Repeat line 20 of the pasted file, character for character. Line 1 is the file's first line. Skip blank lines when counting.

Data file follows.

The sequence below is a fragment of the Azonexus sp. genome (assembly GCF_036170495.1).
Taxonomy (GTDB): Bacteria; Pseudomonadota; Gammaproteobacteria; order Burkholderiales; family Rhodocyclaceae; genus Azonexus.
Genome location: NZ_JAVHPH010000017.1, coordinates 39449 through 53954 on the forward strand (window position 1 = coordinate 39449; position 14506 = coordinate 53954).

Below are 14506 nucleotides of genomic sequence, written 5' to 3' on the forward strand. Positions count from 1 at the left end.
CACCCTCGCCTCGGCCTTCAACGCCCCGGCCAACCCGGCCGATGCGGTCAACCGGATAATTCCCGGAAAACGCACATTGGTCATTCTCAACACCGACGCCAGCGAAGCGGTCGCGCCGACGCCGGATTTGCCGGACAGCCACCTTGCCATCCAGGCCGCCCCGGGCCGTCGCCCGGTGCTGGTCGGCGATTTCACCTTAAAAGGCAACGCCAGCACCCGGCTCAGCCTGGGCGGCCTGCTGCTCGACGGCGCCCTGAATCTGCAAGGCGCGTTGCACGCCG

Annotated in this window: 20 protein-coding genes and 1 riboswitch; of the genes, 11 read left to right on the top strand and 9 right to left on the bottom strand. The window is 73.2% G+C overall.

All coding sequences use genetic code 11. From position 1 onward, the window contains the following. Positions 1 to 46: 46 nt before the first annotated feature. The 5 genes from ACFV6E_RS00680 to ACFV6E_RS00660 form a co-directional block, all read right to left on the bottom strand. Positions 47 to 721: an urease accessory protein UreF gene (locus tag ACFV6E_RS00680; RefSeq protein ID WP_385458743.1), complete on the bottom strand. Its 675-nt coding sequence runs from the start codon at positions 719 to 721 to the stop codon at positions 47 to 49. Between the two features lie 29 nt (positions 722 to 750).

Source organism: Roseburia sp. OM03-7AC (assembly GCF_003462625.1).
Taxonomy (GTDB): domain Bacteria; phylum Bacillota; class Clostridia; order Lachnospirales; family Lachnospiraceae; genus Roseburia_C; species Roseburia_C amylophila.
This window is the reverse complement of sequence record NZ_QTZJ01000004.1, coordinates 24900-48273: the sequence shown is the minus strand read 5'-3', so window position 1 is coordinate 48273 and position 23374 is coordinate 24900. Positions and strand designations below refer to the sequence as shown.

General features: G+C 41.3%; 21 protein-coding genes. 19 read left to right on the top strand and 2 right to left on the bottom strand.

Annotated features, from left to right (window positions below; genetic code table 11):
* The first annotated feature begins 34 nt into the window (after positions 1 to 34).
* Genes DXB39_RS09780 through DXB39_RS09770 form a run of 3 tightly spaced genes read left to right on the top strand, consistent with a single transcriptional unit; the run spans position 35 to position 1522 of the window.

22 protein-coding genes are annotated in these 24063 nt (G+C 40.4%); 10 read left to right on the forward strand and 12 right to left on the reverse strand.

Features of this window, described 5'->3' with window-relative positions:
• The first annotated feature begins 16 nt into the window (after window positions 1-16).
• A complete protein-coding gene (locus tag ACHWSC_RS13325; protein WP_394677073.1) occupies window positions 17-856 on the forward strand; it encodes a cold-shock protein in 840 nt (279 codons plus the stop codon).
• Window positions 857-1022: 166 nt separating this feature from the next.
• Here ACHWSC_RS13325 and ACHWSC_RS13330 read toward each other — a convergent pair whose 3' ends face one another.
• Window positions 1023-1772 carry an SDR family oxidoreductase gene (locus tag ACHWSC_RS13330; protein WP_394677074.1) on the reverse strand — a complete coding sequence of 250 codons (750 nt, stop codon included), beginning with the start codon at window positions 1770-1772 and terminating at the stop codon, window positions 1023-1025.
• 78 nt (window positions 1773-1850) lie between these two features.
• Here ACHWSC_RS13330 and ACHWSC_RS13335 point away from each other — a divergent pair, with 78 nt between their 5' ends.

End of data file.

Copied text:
• Here ACHWSC_RS13325 and ACHWSC_RS13330 read toward each other — a convergent pair whose 3' ends face one another.